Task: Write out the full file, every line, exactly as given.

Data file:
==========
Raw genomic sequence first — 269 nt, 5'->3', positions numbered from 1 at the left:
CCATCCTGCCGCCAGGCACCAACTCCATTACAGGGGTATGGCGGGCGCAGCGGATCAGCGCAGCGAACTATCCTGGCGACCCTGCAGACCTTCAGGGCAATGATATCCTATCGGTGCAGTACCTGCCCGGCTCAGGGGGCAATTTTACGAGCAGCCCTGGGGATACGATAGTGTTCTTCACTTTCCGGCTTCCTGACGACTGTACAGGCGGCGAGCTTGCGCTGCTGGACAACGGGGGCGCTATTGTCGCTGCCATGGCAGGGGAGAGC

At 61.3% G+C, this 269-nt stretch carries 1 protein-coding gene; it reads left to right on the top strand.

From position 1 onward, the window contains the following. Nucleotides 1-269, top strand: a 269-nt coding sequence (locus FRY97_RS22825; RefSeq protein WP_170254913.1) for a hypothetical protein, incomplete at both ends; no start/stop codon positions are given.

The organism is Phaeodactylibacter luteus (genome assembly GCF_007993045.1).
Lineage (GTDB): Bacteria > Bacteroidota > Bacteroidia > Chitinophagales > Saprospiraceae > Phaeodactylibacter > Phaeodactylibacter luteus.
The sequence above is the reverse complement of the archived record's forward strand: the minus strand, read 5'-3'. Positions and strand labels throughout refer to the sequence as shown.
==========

Raw genomic sequence first — 269 nt, 5'->3', positions numbered from 1 at the left:
CCATCCTGCCGCCAGGCACCAACTCCATTACAGGGGTATGGCGGGCGCAGCGGATCAGCGCAGCGAACTATCCTGGCGACCCTGCAGACCTTCAGGGCAATGATATCCTATCGGTGCAGTACCTGCCCGGCTCAGGGGGCAATTTTACGAGCAGCCCTGGGGATACGATAGTGTTCTTCACTTTCCGGCTTCCTGACGACTGTACAGGCGGCGAGCTTGCGCTGCTGGACAACGGGGGCGCTATTGTCGCTGCCATGGCAGGGGAGAGC

At 61.3% G+C, this 269-nt stretch carries 1 protein-coding gene; it reads left to right on the top strand.

From position 1 onward, the window contains the following. Nucleotides 1-269, top strand: a 269-nt coding sequence (locus FRY97_RS22825; RefSeq protein WP_170254913.1) for a hypothetical protein, incomplete at both ends; no start/stop codon positions are given.

The organism is Phaeodactylibacter luteus (genome assembly GCF_007993045.1).
Lineage (GTDB): Bacteria > Bacteroidota > Bacteroidia > Chitinophagales > Saprospiraceae > Phaeodactylibacter > Phaeodactylibacter luteus.
The sequence above is the reverse complement of the archived record's forward strand: the minus strand, read 5'-3'. Positions and strand labels throughout refer to the sequence as shown.